MANUEL AND THE LOBSTERMAN by Cat Urbain

MANUEL AND THE LOBSTERMAN

Age Range: 9 - 12

KIRKUS REVIEW

There is little that 13-year-old Manuel Luis Menendez likes about his mother and new stepfather’s decision to move from New Haven, Conn., to boring Rockport, Maine. The backward coastal town lacks the amenities—pizza, Pepsi and video arcades—that Manuel enjoyed back home. The locals see Manuel as an outsider and make offensive remarks about his Puerto Rican ethnicity. Eager to earn bus fare back to New Haven, Manuel secures a job helping the curmudgeonly Zeke on his lobster boat. The two form an unlikely friendship, and Zeke shows Manuel a secret cove known for its rich deposit of mussels. The lobsterman claims a big chunk of change can be made by harvesting the “black gold.” Manuel’s quest for cash puts his life, and that of a local boy who befriends him, in grave danger. While Manuel’s feelings of frustration and isolation are realistically portrayed, this first novel is flawed by awkward dialogue and stereotyped portrayals of the region and characters. Middle graders may nevertheless enjoy this lighthearted adventure, if they can get past the unfortunately unappealing cover. (Fiction. 9-12)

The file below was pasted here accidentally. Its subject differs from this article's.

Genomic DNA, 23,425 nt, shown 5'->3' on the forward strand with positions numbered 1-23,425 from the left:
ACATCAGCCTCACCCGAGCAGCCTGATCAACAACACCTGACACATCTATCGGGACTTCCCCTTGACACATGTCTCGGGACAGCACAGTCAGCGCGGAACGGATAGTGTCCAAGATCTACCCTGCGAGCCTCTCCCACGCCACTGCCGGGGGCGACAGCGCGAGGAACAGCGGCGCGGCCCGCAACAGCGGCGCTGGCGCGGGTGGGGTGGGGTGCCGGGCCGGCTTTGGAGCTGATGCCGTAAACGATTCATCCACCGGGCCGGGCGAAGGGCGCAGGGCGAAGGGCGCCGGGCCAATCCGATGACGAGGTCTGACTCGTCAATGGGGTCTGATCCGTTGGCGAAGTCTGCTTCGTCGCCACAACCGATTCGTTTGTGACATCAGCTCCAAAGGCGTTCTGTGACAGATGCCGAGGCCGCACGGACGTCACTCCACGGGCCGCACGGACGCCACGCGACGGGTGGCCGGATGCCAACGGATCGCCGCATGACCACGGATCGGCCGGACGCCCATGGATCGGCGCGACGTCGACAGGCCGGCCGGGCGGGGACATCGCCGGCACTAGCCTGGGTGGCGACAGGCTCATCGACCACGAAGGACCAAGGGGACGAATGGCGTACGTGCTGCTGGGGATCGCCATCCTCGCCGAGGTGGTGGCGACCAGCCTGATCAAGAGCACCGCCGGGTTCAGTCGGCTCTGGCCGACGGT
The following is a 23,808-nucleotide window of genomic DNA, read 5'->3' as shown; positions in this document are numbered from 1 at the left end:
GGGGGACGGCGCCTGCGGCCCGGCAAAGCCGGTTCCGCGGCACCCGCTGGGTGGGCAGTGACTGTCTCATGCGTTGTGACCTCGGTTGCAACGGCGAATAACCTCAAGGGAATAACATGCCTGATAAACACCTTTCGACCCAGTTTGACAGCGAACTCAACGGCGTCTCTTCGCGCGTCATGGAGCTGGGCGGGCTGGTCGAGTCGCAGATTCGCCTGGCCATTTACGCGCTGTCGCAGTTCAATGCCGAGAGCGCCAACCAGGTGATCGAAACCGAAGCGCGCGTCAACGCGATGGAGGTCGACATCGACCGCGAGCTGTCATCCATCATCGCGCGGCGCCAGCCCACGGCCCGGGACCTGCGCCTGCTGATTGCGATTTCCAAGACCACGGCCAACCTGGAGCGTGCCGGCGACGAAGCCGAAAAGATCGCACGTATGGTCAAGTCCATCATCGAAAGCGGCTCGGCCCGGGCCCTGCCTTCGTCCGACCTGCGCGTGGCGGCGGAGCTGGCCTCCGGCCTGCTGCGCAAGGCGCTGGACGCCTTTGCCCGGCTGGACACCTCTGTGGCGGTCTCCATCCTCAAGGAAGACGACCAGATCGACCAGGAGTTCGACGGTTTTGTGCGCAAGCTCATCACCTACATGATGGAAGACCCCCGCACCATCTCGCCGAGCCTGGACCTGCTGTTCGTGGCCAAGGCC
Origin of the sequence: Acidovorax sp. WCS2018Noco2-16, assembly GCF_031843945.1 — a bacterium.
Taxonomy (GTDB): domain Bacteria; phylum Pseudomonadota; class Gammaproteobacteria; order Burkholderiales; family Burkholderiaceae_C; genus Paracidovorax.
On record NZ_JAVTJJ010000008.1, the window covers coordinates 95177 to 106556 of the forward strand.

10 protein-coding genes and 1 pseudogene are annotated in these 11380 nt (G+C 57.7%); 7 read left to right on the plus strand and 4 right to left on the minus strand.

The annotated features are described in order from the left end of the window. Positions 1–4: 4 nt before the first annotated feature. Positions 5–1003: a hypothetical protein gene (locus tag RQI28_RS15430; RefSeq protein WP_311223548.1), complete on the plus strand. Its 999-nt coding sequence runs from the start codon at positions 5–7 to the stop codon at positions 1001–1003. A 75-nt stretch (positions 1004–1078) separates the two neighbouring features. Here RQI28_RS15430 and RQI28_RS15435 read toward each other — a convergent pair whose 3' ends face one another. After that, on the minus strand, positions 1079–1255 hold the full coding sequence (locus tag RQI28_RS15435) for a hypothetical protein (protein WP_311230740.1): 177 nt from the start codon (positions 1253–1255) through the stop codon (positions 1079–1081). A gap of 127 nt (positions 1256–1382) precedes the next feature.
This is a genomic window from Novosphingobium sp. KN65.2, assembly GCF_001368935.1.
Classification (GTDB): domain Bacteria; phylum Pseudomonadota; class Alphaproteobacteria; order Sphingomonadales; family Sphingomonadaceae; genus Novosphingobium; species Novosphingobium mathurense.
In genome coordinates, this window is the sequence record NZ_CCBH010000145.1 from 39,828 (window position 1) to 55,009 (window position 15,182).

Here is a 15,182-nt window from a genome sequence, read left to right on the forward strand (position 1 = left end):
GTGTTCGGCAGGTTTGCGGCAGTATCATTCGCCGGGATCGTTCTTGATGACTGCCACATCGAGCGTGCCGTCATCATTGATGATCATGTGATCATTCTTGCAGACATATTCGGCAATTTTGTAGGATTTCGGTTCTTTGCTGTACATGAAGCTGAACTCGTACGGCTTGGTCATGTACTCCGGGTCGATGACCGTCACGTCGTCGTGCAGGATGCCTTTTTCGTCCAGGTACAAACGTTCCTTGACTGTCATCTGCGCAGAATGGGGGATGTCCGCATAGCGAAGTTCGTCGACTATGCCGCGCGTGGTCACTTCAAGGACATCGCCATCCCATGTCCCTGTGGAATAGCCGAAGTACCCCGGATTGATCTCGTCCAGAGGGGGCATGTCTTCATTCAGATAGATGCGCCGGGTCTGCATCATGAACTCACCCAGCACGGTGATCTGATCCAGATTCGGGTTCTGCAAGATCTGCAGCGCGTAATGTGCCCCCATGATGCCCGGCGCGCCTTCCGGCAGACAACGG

Pub Date: Nov. 1st, 2008
ISBN: 978-1-59078-516-4
Page count: 216pp
Publisher: Boyds Mills
Review Posted Online:
Kirkus Reviews Issue: Oct. 1st, 2008




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